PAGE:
They call it Black Friday. I call it The Annual Running Of The Shoppers. Almost as hallowed a tradition as the day that precedes it, Black Friday is the day when the same people who a day earlier were humbly thanking and beseeching The Almighty for His past and future graces, commence stomping, pounding and treading roughshod over their fellow man to get to the merchandise. Wander into the path of this stampede and you'll be trampled, squashed, and flattened into an exquisite section of wall-to-wall carpeting with a few teeth at one end. Remember the old song?
Fast away the old year passes,
Fa la la la laaa, la la la la
'Tis the day to kick some asses,
Fa la la la laaa, la la la la…
Driving from Michigan into the south side of Chicago today, I felt as if I were suddenly swept away in a great cyclone of vehicles careening across all lanes of traffic, cutting each other off with only a hair's clearance. Driving as if by the Divine Guidance of an Indecisive Divinity, more than one vehicle would suddenly catapult from the far left lane across five or six lanes of traffic, causing the occupants of those lanes to take evasive action, and nearly fly across the exit ramp too. I assume they all made it to their destination undeservedly safe.
Matt Drudge chronicles the blood sport of Black Friday as always: There's the report of a gang fight at a mall in Grand Rapids. In San Antonio, a man started punching his way to the front of the line until a gentleman who was not well disposed to being punched pulled a gun on him. I like Texas. In Santa Monica, shoppers smashed through the glass doors of Urban Outfitters, injuring five in their number. Customers have been run over in the parking lot, security officers have been maced, and five men robbed a 14 year old boy outside of a Bed Bath and Beyond in Baltimore. Those who say the country is going to hell will not go wanting for evidence today.
What's that? A tap on the shoulder and the voice of the progressive saying, "Well, what did you expect, Bourgeois Breath? I thought you liked greed!" Ah, but here he steals a base too many, because greed is the exclusive feature of neither the left nor the right. The liberal who views as greedy the entrepreneur who seeks to protect his earnings from governmental appetites, never quite sees the greed in his own forcible acquisition of the property that someone else earned. Instead, he tells the entrepreneur that, "somebody else built that," and then makes off with the goods under the guise of egalitarianism, and at the point of an IRS gun. Besides, there are nine other commandments that mankind has been busy circumventing since Moses delivered the stone tablets.
Freedom, unmoored from the moral imperative, is license. As John Adams observed, "We have no government armed in power capable of contending with human passions unbridled by morality or religion. Our Constitution was made only for a religious and moral people. It is wholly inadequate for the government of any other." This year's Black Friday headlines illuminate the consequences of the disconnection of freedom from virtue, which disconnection the left has been successfully pursuing in America's classrooms for decades. As syndicated talk show host Neal Boortz recently wrote on Twitter, "We have EXACTLY the type of people in this country today those who created our govt education system 100 years ago intended for us to have."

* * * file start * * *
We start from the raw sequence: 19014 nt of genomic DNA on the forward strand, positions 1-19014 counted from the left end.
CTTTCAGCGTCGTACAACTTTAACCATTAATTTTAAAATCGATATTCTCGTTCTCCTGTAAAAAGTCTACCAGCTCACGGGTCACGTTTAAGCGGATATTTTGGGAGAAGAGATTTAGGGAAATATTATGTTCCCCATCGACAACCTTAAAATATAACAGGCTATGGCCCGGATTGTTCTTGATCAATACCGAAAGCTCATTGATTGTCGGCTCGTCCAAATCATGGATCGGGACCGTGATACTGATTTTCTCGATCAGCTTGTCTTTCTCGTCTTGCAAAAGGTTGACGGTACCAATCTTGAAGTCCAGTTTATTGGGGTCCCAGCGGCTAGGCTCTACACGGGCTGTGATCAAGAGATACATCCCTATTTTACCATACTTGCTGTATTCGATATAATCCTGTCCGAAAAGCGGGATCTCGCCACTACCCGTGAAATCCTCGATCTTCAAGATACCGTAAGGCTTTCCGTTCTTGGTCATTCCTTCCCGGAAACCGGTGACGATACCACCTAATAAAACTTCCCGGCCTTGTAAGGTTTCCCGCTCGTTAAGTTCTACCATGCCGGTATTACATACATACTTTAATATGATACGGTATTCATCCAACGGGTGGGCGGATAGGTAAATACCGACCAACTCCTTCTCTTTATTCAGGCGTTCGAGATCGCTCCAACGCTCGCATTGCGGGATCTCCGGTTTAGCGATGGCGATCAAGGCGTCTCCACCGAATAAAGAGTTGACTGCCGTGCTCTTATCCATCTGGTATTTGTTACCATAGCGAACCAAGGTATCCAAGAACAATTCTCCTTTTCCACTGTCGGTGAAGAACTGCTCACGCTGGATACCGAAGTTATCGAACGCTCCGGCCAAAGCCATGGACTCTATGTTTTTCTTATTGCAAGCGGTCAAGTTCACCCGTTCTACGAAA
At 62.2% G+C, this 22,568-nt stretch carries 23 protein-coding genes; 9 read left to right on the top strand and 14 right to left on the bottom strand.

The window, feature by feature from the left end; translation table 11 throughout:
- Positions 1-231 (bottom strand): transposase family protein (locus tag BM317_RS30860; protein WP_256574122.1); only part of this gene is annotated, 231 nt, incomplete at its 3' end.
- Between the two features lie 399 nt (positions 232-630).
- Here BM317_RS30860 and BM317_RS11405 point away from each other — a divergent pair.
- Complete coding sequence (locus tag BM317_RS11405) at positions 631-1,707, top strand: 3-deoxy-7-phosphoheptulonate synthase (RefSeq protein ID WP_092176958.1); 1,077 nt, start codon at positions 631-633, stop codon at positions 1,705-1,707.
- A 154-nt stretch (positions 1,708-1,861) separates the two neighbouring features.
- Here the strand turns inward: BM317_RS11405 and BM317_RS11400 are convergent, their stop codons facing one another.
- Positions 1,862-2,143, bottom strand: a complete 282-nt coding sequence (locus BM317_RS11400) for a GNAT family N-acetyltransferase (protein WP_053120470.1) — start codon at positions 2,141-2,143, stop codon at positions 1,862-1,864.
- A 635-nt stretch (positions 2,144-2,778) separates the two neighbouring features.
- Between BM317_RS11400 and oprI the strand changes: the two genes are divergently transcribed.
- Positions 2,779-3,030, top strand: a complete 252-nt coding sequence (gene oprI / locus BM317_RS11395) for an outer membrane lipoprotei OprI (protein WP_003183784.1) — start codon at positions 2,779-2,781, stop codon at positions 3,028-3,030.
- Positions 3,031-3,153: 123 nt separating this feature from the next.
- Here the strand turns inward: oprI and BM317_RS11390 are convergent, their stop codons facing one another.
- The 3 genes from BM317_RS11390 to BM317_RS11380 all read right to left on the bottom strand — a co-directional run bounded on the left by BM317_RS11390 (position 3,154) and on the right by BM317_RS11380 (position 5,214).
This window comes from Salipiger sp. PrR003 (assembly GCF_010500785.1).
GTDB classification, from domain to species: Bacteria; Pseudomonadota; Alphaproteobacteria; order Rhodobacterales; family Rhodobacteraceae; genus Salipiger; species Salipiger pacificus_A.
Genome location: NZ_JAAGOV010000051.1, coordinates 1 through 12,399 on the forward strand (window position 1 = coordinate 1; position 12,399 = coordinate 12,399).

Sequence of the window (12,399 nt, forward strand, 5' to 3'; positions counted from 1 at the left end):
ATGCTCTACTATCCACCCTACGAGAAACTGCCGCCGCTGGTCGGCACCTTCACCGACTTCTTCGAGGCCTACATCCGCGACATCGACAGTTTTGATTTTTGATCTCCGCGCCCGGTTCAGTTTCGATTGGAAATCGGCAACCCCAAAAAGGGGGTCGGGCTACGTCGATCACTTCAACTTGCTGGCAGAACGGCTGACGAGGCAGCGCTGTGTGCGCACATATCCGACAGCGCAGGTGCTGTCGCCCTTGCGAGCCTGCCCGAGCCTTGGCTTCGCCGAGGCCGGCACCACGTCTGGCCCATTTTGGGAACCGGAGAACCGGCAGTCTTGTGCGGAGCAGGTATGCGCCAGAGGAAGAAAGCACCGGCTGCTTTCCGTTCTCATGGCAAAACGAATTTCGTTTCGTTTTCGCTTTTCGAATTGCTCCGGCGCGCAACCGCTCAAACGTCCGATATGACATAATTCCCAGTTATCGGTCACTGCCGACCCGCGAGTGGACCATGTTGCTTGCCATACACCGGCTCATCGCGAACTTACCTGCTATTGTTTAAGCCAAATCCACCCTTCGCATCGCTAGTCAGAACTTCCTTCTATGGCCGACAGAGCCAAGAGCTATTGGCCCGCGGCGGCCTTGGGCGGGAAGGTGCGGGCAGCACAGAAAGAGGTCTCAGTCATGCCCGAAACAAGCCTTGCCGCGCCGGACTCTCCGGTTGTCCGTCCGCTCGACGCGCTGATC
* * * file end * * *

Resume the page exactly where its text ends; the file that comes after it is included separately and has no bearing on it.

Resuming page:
The result is a sort of cultural cancer that seems all but incurable. Like the union which recently killed an entire company and over 18,000 jobs, the cancer invades and then destroys the host organization. "I really can't afford to not be working, but this is not worth it." said 46 year old Kenneth Johnson, an employee of Hostess until his union killed the business, adding, "I'd rather go work somewhere else or draw unemployment." So there you have it! Destroy one business and thousands of jobs, and then move on to another company or onto the growing list of people on the public dole. At least cancer doesn't jump from one body to the next. This is more like a locust problem.
The majority of the voting public has, as Governor Romney correctly observed, decided that it's more blessed to receive than to give, and that receiving is certainly to be preferred over producing. Fine. Just like the union members at Hostess, they will reap the rewards. But conservatives are under no commensurate obligation to blunt our assessments or dilute our principles. We need not take seriously criticisms of greediness from public sector unions who bleed the taxpayers dry, and we are entitled to answer their claim that, "it's for the children," with the observation that teacher's unions do as much in the furtherance of education as Madonna does in the furtherance of chastity. Nor should we take seriously the claims of moderates, whose moderation we just bet the country on and lost, that what we need is yet more moderation.
We ought not go quietly into the awful night that awaits, but should instead shine what light of liberty remains on the disastrous folly of the utopian and his apologists on both sides of the aisle. When the madness has run its course, perhaps enough people will be receptive to such enduring truths as that free men and free markets are practically, historically, and morally superior to the continued effronteries and failures of societies planned by self appointed masterminds. Until then, let the progressive look askance at the decidedly immoderate behavior of The Annual Running Of The Shoppers, and learn the hard way that no government program can transcend or perfect human nature.